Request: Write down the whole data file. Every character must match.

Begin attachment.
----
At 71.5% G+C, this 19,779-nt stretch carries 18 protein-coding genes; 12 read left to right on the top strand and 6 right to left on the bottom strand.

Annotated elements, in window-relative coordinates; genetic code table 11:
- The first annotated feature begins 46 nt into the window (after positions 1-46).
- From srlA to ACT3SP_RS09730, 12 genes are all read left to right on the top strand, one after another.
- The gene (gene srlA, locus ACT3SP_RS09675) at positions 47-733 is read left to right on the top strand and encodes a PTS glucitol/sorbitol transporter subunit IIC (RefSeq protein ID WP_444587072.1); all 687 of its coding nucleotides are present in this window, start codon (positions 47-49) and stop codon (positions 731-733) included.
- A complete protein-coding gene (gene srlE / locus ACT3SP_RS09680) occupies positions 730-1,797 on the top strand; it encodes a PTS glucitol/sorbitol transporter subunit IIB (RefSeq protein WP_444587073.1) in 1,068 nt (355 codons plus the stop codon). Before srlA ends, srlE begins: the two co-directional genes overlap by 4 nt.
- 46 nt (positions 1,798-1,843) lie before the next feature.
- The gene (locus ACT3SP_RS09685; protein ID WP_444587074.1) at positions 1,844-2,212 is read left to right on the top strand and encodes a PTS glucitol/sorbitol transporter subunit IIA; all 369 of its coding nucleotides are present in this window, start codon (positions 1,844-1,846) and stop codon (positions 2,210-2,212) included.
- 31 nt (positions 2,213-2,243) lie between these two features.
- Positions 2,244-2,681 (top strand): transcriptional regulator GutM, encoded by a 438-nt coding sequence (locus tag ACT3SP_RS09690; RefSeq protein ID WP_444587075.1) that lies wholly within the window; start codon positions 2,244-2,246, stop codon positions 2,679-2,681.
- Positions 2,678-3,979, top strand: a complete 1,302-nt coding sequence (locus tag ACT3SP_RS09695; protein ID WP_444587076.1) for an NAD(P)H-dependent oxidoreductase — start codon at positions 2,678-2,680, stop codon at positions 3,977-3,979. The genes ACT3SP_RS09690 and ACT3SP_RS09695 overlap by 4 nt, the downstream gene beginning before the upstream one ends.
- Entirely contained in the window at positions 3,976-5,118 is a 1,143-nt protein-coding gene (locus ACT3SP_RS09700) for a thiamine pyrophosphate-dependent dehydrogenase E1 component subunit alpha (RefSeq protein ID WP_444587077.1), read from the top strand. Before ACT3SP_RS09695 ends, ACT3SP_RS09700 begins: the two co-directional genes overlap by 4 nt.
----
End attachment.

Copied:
At 71.5% G+C, this 19,779-nt stretch carries 18 protein-coding genes; 12 read left to right on the top strand and 6 right to left on the bottom strand.

Annotated elements, in window-relative coordinates; genetic code table 11:
- The first annotated feature begins 46 nt into the window (after positions 1-46).
- From srlA to ACT3SP_RS09730, 12 genes are all read left to right on the top strand, one after another.
- The gene (gene srlA, locus ACT3SP_RS09675) at positions 47-733 is read left to right on the top strand and encodes a PTS glucitol/sorbitol transporter subunit IIC (RefSeq protein ID WP_444587072.1); all 687 of its coding nucleotides are present in this window, start codon (positions 47-49) and stop codon (positions 731-733) included.
- A complete protein-coding gene (gene srlE / locus ACT3SP_RS09680) occupies positions 730-1,797 on the top strand; it encodes a PTS glucitol/sorbitol transporter subunit IIB (RefSeq protein WP_444587073.1) in 1,068 nt (355 codons plus the stop codon). Before srlA ends, srlE begins: the two co-directional genes overlap by 4 nt.
- 46 nt (positions 1,798-1,843) lie before the next feature.
- The gene (locus ACT3SP_RS09685; protein ID WP_444587074.1) at positions 1,844-2,212 is read left to right on the top strand and encodes a PTS glucitol/sorbitol transporter subunit IIA; all 369 of its coding nucleotides are present in this window, start codon (positions 1,844-1,846) and stop codon (positions 2,210-2,212) included.
- 31 nt (positions 2,213-2,243) lie between these two features.
- Positions 2,244-2,681 (top strand): transcriptional regulator GutM, encoded by a 438-nt coding sequence (locus tag ACT3SP_RS09690; RefSeq protein ID WP_444587075.1) that lies wholly within the window; start codon positions 2,244-2,246, stop codon positions 2,679-2,681.
- Positions 2,678-3,979, top strand: a complete 1,302-nt coding sequence (locus tag ACT3SP_RS09695; protein ID WP_444587076.1) for an NAD(P)H-dependent oxidoreductase — start codon at positions 2,678-2,680, stop codon at positions 3,977-3,979. The genes ACT3SP_RS09690 and ACT3SP_RS09695 overlap by 4 nt, the downstream gene beginning before the upstream one ends.
- Entirely contained in the window at positions 3,976-5,118 is a 1,143-nt protein-coding gene (locus ACT3SP_RS09700) for a thiamine pyrophosphate-dependent dehydrogenase E1 component subunit alpha (RefSeq protein ID WP_444587077.1), read from the top strand. Before ACT3SP_RS09695 ends, ACT3SP_RS09700 begins: the two co-directional genes overlap by 4 nt.